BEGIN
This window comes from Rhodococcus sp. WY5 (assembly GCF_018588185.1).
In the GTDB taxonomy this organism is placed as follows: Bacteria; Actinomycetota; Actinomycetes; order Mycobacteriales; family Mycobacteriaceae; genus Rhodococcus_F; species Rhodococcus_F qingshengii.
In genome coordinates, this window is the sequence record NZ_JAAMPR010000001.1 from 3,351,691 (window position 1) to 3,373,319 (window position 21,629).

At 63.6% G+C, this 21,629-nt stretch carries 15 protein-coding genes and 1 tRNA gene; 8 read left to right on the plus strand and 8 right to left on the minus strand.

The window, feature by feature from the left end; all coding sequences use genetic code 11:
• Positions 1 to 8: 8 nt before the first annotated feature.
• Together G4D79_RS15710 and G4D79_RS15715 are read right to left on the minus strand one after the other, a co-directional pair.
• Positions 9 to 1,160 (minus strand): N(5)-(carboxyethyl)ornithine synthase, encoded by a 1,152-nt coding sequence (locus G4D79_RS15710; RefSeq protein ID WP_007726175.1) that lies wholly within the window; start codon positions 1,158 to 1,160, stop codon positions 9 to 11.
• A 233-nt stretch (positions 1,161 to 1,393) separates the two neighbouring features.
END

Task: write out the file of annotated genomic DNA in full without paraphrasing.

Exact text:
This window comes from Rhodococcus sp. WY5 (assembly GCF_018588185.1).
In the GTDB taxonomy this organism is placed as follows: Bacteria; Actinomycetota; Actinomycetes; order Mycobacteriales; family Mycobacteriaceae; genus Rhodococcus_F; species Rhodococcus_F qingshengii.
In genome coordinates, this window is the sequence record NZ_JAAMPR010000001.1 from 3,351,691 (window position 1) to 3,373,319 (window position 21,629).

At 63.6% G+C, this 21,629-nt stretch carries 15 protein-coding genes and 1 tRNA gene; 8 read left to right on the plus strand and 8 right to left on the minus strand.

The window, feature by feature from the left end; all coding sequences use genetic code 11:
• Positions 1 to 8: 8 nt before the first annotated feature.
• Together G4D79_RS15710 and G4D79_RS15715 are read right to left on the minus strand one after the other, a co-directional pair.
• Positions 9 to 1,160 (minus strand): N(5)-(carboxyethyl)ornithine synthase, encoded by a 1,152-nt coding sequence (locus G4D79_RS15710; RefSeq protein ID WP_007726175.1) that lies wholly within the window; start codon positions 1,158 to 1,160, stop codon positions 9 to 11.
• A 233-nt stretch (positions 1,161 to 1,393) separates the two neighbouring features.